Driving Impression: Ford Everest Facelift
Ford’s Ranger might be posting impressive sales figures lately (1435 Rangers sold in September), but the Everest isn’t faring quite as well. Ford sold 122 Everest units in September, but that figure was eclipsed by the 821 Fortuners Toyota sold in the same month. General Motors managed to sell 283 Trailblazers in September.
In fact, the only bakkie-based SUV that Ford regularly manages to outsell is the Pajero Sport, and this is due to the fact that no 4×2 model of the Pajero existed until now. So there is a good chance that Ford will slip into fourth place in the very near future.
The fact of the matter is, the Everest is not only starting to seriously show its age, but it has been hampered by certain design choices right from the start. Firstly, it doesn’t have a rear diff lock – something that all other bakkie-based SUVs have. Instead, it is fitted with a limited-slip differential, which helps when dealing with an off-road obstacle, but simply isn’t as good as a proper locking differential.
Secondly, the Everest is the only SUV in its class with leaf springs at the rear. This means that the vehicle has quite a harsh, bakkie-like ride, and can be fairly skittish on ugly dirt roads. Add to this the fact that it doesn’t have stability control, and driving at speed on gravel in 2WD can be scary if you don’t know what you’re doing.
Lastly, the Everest’s styling has always been, well, controversial, with some finding its boxy ’90s look downright ugly.
What has Ford done to update it with this facelift? Not much. The interior has darker finishes than before, and the front has been given a new grille.
With the Chevrolet Trailblazer joining the market, and the Fortuner and Pajero Sport receiving upgrades (the Fortuner now has a darker, more pleasant interior and the Pajero has a new 2,5-litre oilburner), can the Everest still compete at all?
Well, the Ford’s pricing remains very competitive, and its three-litre TDCi oilburner is still a nice engine. On paper, the powerplant doesn’t seem that powerful (115 kW and 380 Nm), but it actually feels quite gutsy on the road. The only thing that hampered it on our test unit was the five-speed auto ’box. While not terrible, a manual shifter would be a better option.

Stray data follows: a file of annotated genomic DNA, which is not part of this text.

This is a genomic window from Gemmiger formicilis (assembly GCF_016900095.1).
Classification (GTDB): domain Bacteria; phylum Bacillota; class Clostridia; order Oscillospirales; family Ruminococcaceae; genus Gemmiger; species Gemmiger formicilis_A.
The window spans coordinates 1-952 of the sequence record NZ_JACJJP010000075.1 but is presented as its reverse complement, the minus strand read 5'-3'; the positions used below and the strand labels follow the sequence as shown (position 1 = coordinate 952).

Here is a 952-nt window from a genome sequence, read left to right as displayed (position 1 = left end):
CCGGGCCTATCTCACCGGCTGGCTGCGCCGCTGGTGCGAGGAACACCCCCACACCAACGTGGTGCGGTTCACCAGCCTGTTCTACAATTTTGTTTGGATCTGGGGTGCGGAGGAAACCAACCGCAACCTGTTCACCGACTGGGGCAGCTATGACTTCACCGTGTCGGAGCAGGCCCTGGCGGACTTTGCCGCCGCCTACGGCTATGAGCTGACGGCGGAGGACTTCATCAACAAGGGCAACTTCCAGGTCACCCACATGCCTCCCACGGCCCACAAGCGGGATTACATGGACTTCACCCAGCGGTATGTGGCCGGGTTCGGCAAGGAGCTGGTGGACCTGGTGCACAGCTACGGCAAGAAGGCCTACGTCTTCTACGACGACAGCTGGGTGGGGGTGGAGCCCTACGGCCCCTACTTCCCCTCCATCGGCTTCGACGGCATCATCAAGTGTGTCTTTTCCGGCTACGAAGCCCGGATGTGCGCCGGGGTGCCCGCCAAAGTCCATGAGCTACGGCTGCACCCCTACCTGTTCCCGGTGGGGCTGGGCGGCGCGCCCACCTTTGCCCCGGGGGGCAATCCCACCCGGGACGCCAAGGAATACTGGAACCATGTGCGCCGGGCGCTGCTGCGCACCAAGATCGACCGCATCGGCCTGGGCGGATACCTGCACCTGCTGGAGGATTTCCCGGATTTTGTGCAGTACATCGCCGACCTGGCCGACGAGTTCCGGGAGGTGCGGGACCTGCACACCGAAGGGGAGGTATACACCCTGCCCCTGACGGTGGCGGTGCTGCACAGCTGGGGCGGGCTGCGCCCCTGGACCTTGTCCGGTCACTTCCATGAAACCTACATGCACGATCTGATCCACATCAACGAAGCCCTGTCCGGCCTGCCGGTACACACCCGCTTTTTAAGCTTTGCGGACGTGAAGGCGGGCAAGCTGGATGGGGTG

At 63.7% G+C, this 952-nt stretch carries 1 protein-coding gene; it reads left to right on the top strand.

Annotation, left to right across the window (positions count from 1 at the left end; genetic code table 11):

The Everest certainly isn’t unpleasant to drive. Some body-roll is present, and the brakes feel a tad soft, but this isn’t a vehicle that’s supposed to be driven briskly. On the open road, it provides a relaxed drive.
Another good feature of the Everest is its third-row accommodation. With a bench seat at the back, a couple of adults can actually sit pretty comfortably in the rear. The downside, though, is that the bench seat takes up significant amount of space when stored.
The Everest is a decent all-round SUV, but it continues to face an uphill battle. The Pajero Sport offers better value for money, while the ever-popular Fortuner will continue to entice buyers with promises of excellent resale value. The all-new Everest needs to arrive sooner, rather than later.
- – Well priced
- – Spacious interior
- – Cabin starting to look very dated
- – No rear diff lock
BY THE NUMBERS
PRICE: R450 800
ENGINE: Three-litre, four-cylinder, turbodiesel
POWER/TORQUE 115 kW/380 Nm
GEARBOX: Five-speed auto
DRIVE SYSTEM: Part-time 4×4
ECONOMY: 10 – 11 litres/100km
FUEL TANK: 71 litres